Wednesday, November 26, 2014

Change is the only constant

When I first started in the field of Interpretation, 1992 in Cleveland Metroparks, I discovered an amazing new way of gathering information.  The internet ("Cleveland Freenet", at the time) provided me with lyrics and background on a song I had been searching for.  One response came from Texas, another from New Hampshire, and I was so excited that I could hardly contain myself!  Now, I can do this same thing on my phone, and download a copy of the song as well.

Sure, this may not seem like a big deal, and I take these things for granted most of the time.  It has been interesting to jump back and forth between the 19th and 21st century this summer, and try to not let the time periods collide.   But collisions are inevitable, and we can only approach "living history", never really to reach it.

In the bigger picture, however, there is an overarching theme we all interpret.  Things change. Whether it is the slow geologic change in landforms and rocks, the incremental evolution of living things, or the seasonal changes of creatures striving to survive, they are all fodder for our storytelling. Time is one unstoppable force, and marches on whether we like it or not.  Sometimes it is welcomed, sometimes fiercely resisted, but ever moving to sweep away the old, and make way for the new.  It is the very essence of virtually every story we tell.

Today will be a big change for me, as it will be the last day I will call myself a Hocking College employee.  For over 18 years, this place has become a part of who I am.  Hocking has changed me, and I have changed it, I think.  Every student, co worker, trip, trail, building, etc. has left an impression.  And while I spend a good deal of time looking back (as an Historical Interpreter),  the only way to personally deal with change is with a forward vision.  Personally, I don't believe in any grand design, or fated destination.  We make our future out of the present that is dealt to us.  And, for an Interpreter, it sure makes for some great stories!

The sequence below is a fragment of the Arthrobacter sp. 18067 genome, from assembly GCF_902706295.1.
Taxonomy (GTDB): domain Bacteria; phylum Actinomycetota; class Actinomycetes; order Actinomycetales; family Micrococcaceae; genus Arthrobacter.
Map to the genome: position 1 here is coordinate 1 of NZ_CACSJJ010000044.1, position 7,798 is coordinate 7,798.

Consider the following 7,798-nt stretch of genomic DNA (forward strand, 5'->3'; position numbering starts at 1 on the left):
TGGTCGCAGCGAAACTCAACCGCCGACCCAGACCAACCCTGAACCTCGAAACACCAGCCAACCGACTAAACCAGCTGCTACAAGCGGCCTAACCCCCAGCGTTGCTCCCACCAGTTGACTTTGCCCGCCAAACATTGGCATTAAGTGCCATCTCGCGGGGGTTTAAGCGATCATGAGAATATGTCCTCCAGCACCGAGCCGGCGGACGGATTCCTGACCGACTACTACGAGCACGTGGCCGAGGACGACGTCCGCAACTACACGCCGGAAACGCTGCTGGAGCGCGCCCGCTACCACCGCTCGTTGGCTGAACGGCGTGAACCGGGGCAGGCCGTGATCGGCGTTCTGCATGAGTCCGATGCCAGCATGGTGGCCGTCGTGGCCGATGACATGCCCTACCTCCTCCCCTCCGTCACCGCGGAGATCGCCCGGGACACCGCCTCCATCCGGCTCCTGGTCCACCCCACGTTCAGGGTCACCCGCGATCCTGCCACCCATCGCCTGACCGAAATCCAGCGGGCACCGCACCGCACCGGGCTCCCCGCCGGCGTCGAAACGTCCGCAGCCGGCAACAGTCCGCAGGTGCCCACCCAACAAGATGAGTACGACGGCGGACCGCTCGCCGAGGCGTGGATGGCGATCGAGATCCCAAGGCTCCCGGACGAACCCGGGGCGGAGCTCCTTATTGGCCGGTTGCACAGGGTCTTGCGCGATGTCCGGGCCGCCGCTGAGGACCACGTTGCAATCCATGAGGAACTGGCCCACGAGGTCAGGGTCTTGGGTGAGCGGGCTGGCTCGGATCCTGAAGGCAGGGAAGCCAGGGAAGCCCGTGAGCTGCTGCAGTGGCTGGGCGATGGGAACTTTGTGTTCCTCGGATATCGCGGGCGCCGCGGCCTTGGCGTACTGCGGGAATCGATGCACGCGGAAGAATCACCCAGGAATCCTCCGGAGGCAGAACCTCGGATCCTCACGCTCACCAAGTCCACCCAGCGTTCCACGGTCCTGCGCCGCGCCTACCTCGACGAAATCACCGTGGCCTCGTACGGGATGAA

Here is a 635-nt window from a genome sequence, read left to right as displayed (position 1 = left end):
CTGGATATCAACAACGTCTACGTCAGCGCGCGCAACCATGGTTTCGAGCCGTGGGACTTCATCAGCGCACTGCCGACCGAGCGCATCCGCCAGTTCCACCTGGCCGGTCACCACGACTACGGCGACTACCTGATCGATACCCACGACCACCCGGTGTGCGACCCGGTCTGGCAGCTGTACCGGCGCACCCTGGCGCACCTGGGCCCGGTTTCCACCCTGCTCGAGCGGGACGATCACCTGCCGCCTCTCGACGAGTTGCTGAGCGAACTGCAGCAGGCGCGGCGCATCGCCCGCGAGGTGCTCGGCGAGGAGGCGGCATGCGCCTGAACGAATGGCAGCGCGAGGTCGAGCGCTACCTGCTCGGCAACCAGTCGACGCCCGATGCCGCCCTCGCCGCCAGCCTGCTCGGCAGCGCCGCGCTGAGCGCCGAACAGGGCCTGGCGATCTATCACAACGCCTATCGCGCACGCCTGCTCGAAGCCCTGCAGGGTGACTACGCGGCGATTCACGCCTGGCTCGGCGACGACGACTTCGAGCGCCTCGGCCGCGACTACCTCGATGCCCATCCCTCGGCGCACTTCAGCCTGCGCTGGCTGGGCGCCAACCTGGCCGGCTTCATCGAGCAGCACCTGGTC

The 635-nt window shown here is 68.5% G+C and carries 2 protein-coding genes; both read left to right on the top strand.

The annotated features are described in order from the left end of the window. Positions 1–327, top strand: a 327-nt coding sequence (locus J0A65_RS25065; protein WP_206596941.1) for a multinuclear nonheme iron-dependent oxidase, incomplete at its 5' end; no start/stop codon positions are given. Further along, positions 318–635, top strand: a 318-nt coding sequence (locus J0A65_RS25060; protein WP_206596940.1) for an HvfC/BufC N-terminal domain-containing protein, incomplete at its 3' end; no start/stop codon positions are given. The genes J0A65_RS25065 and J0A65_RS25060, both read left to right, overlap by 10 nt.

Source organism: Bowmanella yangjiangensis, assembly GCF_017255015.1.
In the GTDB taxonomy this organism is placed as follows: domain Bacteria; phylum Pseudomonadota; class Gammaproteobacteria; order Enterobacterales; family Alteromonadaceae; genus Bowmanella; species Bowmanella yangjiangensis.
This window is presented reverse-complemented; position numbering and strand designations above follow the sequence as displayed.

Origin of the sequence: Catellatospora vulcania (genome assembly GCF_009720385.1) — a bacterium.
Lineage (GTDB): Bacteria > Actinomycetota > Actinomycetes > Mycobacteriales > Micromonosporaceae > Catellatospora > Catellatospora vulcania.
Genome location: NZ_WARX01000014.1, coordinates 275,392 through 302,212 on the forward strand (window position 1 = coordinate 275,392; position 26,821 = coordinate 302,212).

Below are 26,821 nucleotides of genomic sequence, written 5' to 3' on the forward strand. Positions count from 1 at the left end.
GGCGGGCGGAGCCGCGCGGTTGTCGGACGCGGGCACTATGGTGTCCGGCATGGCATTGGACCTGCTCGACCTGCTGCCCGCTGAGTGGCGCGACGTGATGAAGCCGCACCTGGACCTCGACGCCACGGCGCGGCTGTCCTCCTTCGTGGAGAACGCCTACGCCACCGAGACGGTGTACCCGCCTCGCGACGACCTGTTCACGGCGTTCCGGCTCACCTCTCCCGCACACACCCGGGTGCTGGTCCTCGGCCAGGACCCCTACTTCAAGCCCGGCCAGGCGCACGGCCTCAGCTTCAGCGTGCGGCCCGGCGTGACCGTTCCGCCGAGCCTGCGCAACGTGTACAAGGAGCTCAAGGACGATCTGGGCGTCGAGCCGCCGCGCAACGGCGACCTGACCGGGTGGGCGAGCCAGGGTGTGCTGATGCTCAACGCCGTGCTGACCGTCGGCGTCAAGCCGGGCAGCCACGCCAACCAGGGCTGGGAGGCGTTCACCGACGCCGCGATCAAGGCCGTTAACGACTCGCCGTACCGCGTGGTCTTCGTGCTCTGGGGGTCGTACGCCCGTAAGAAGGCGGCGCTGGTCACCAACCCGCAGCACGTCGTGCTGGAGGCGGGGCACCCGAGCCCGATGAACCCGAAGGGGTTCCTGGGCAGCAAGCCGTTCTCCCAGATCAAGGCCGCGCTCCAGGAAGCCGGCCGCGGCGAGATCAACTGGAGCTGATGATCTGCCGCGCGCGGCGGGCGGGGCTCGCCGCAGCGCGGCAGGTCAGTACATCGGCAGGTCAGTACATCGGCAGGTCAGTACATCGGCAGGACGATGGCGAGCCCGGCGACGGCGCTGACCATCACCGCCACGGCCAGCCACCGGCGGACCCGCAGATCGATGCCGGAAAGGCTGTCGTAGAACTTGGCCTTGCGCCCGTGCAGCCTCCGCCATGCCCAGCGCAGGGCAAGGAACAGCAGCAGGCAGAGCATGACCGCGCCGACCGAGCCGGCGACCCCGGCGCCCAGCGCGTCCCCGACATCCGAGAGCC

Stay tuned..........

Tuesday, November 4, 2014

Tilden revisited

Years ago, in our fervor to cut costs for students, it was decided that Interpreting Our Heritage by Freeman Tilden was no longer needed as a required textbook for Interpretive Methods class (now called "Interpretive Guide Techniques").  The book was originally written in 1957, and never intended as a textbook.  The examples presented are a bit dated, and the photographs are amusing and quaint.  They hearken to a time before the computer, internet, cable television, smart phones (or cell phones of any kind), and immediate gratification.

While we still use the 6 "Principles of Interpretation" outlined in the book, and students are required to at least recognize them, the words of Mr. Tilden have been paraphrased, updated, modified, and expounded upon.   The class is offered to students from many different programs, and the meanings have different significance for an NR Law student aspiring to be a Park Ranger, and an Ecotourism student wishing to own a dive shop.  Perhaps the exposure to the ideas is more important than the original intent.   In my own way, I have come to understand the application of the principles as they relate to my interests and experiences, and taught them filtered through that lens.

For those of you who aspire to inspire, however, there is nothing like the original writings of Freeman Tilden.  His observations of good and bad techniques are timeless, and his reference to classic literature and other authors is moving.  Interpreting Our Heritage is a book that every interpreter should re-read on a regular basis.